• A group of women weave a fishing net in the Mekong Delta, Vietnam, in preparation for the annual flooding of the river and its tributaries. Fishing communities rely on this flooding to bring an influx of fish and shrimp to the region. With climate change worsening, flood levels are becoming more inconsistent, which has important consequences for the livelihood of locals. In 2012, lower than average flood levels saw fish yields decrease by 40% compared to previous year. Fishing net making in Mekong Delta, 2012, by Tuyet Trinh Do (Vietnam)
  • People living in Sundarban, West Bengal, India, face regular shortages of water. The tropical climate has resulted in different physical effects from climate change, including increased temperature and precipitation, increased salinity and extreme weather events such as floods, cyclones and droughts.
  • ‘Wrapping a surviving tree’ - Central Cardamom Protected Forest (CCPF), Southwest Cambodia Luke Duggleby shows Cambodian Buddhist monks and local villagers blessing one of the remaining large trees in an area destroyed to make way for a banana plantation.
  • ‘Solar 4’ – Feuntes de Andalucia, Seville, Spain The Gemasolar solar tower power plant, featured in this image by Steve Morgan, is a commercial scale solar plant which is paving the way for new thermosolar electrical generation technology.
  • Above, photographer Kevin McElvaney’s picture shows Agbogbloshie in Accra, Ghana. The area is at the end of illegal electronic waste trading routes, where young people aged between 10 and 25 attempt to collect metals and extract copper from old monitors.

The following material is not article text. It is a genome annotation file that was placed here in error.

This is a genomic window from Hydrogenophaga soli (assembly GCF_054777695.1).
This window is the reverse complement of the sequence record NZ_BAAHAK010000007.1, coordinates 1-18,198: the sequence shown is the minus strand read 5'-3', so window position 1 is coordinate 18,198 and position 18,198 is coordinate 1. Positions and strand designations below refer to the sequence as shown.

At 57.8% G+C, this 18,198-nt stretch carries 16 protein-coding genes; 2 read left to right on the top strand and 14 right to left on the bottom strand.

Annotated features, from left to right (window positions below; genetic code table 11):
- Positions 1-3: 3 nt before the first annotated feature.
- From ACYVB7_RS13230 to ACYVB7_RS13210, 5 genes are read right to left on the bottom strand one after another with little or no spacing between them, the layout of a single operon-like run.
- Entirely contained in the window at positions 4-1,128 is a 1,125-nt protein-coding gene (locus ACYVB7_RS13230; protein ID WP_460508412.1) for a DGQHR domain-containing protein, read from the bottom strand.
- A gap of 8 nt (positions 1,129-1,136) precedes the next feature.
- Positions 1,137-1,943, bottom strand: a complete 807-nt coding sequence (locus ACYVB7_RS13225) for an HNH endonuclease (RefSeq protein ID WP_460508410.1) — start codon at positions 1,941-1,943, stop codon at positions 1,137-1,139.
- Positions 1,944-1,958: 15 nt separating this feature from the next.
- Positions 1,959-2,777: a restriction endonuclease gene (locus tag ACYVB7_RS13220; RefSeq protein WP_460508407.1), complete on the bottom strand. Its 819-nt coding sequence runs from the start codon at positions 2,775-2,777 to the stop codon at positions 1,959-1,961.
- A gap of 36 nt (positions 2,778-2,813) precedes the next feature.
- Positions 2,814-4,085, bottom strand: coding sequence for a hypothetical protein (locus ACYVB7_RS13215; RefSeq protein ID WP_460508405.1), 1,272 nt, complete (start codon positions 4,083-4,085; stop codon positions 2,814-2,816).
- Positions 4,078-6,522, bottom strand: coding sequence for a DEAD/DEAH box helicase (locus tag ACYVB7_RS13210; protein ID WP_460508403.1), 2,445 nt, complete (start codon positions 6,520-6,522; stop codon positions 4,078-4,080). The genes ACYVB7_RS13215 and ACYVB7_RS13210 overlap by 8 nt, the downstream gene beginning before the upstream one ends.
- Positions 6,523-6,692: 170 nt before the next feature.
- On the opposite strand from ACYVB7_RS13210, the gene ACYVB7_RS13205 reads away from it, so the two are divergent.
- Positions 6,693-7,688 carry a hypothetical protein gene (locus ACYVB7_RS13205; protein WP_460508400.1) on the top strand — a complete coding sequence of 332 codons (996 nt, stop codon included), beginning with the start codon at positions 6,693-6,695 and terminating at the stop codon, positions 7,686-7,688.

• ’Bohpal: Facing 30 Portrait’ – Bhopal, Madhya Pradesh, India Francesca Moore’s picture is part of a project looking at people and their environment thirty years after the 1984 Bhopal disaster.
  • Photographer description: The flooding on the Somerset Levels at Burrowbridge. Numerous properties in the rural areas of Thorney, Muchelney and Burrowbridge in Somerset were hit with up to four feet of water when the nearby River Parrett burst its banks in January 2014. by Matilda Temperley (UK)/EPOTY 2014
  • ‘Indigenous Munduruku men fight construction of the Belo Monte Megadam 2’ – Altamira, Brazil Taylor Weidman's photo shows an indigenous Munduruku man and a member of the Brazilian Federal Police arguing during an occupation of the Belo Monte Dam - the first of a series of dams planned across the Amazon.